Thursday, October 13, 2011

Rude Awakening

There's nothing that snaps you awake at 3am quite as quickly as discovering that your spouse / partner / loved one with diabetes is in the throes of a serious low.

It happened to us just the other night. For some reason I woke up at 3am, and in attempting to get my husband to move over (he was like a dead weight, which should have been my first clue) I reached over and found him drenched in that cold sweat ... hands, legs, neck, arms, everywhere. And it was bad, a LOT of sweat... which isn't normal for him, even when he's low. I was suddenly wide awake, on alert, realizing that he needed my help.

My husband has had type 1 now for 14 years. Through these years we've had our share of diabetes highs and lows, but luckily only a handful of really serious episodes. I realized in an instant the other night that this was one of those episodes.

A few years ago I would have completely panicked, and wasted time trying to get him to test his sugars (which he was completely unable to do), or talking AT him to do things... "drink the juice", "test", or peppering him with questions as to how he was feeling. But recently I've learned from him, particularly from his last serious low, and I kept all that he told me in mind as I navigated this critical situation.

Firstly, I kept it calm and quiet. My husband shared with me after his last serious low that when I talk to him during those episodes it is as if 20 people are talking to him at once, and he cannot process what is being said. So instead, I got up and went to the kitchen for juice, no words spoken. I came back to bed and simply held my husband's head up and supported his shoulders so that he could drink the juice without spilling. The only thing I said to him (quietly) was "you need juice", and then sat behind him, held the glass and fed him sips of juice every few seconds. I had to keep him upright because he wanted to just slip back down into a sleeping position, but I made sure he could still drink. As long as the majority of the juice was going down, and I knew it would do the job and I wouldn't have to hunt for the glucagon. I did this for about 30 minutes, quietly and calmly, trusting that he would slowly come back up ... which he did.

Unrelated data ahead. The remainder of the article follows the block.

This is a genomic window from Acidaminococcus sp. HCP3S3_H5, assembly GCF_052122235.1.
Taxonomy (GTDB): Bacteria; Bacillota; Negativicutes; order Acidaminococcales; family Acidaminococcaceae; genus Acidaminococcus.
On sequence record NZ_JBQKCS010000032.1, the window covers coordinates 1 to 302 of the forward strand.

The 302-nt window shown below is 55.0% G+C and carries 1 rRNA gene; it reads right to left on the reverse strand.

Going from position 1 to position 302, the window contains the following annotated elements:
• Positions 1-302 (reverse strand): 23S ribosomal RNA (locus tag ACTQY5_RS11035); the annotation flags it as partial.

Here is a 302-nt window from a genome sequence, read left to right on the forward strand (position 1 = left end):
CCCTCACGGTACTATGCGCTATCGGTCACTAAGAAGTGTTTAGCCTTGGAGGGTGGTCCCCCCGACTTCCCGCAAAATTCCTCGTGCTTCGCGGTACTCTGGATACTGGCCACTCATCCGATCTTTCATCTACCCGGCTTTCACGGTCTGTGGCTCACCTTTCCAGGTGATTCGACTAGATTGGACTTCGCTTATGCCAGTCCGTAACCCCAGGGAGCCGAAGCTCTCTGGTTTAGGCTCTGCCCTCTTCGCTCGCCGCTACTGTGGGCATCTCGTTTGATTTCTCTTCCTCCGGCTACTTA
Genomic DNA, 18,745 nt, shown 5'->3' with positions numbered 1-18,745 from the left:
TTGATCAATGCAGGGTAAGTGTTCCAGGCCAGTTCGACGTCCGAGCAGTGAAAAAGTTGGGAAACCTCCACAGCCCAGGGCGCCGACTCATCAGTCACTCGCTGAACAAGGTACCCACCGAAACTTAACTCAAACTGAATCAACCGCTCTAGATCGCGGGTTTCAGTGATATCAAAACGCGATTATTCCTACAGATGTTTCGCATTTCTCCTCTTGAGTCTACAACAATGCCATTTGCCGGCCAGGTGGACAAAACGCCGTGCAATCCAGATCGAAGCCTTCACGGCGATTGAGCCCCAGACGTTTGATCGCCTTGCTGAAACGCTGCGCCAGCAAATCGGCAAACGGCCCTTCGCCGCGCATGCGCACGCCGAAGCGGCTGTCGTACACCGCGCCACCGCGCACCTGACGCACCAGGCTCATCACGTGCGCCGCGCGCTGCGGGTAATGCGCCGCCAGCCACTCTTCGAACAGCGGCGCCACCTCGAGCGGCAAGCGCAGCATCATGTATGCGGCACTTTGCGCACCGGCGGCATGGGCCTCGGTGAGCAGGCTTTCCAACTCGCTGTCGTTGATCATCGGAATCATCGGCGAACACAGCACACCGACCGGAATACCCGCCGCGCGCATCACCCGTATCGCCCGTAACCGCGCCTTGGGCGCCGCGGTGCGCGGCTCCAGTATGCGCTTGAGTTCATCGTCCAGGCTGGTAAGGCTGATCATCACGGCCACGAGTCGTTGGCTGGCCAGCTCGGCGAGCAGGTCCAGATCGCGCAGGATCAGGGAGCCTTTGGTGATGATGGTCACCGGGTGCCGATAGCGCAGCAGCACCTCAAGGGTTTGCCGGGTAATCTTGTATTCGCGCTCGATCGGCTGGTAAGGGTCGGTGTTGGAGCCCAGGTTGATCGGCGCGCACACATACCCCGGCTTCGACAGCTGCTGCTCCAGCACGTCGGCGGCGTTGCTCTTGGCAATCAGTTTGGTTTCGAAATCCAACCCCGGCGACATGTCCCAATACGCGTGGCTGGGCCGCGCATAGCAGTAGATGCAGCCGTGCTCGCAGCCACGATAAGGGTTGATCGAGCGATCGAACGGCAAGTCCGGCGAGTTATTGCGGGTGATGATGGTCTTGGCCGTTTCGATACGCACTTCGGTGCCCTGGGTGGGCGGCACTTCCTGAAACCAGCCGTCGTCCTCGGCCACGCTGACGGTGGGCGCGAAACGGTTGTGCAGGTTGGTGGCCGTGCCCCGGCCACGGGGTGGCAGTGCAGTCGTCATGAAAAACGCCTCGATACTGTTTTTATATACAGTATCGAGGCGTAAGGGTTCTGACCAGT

The one thing I also realized is that I had no idea how to turn off his insulin pump. I didn't want to start pushing buttons because I certainly didn't want to end up bolusing more insulin into his system. Short of ripping his site out, I didn't know how to stop the insulin! This was a rude awakening as well - that as prepared as I thought I was, I had overlooked this one important factor. That was the first thing I had him show me the next morning - and I am now an expert at suspending his pump. But it reminded me of the things I forget to know, until I'm in a situation where I need to know them. Not good - better to be prepared ahead of time and save yourself the stress.

Luckily my husband came back up and came to his senses - by the time he tested he was at 87, definitely a comfortable zone for me. Within an hour we were both able to go back to sleep knowing that all was well.

What I find interesting though, is that even though everything went smoothly and turned out well, I've still been processing the episode for the last two days, going over it in my head. I think the thing that plagues me the most is the "what if"... what if I hadn't woken up? what if I had been travelling and wasn't home? (we also have two small children, so this is of course a concern) what if it had progressed further?

The funny thing about these episodes is that they are critical in the moment, but once the moment is over, they are done. You go on with your life. But I think what I realize as I write this down, is that the episodes are over physically, but not emotionally. These episodes stay with my in my psyche, as I'm sure they do with every other spouse out there. It is difficult to see your loved one in such a state of need, and for some that may wear them down.

But I choose to look at this a different way. What I really see it coming down to is partnership. I suffer from migraine headaches - the kind where you're completely incapacitated and unable to function - and every time that I've had an episode in the last 20+ years that we've been together, my husband has stepped up, and taken care of me, our kids, and everything else as I've needed him to. His lows are similar to me - sometimes he needs me to step up, and when he does I am there. It is part of our partnership as a couple, recognizing that we truly need and are there to look out for each other. It's what helps me keep these emotional memories of his serious lows in check.

The lows are what they are. The experience of supporting him through one is what it is. But how I choose to frame them in my psyche is up to me. And you.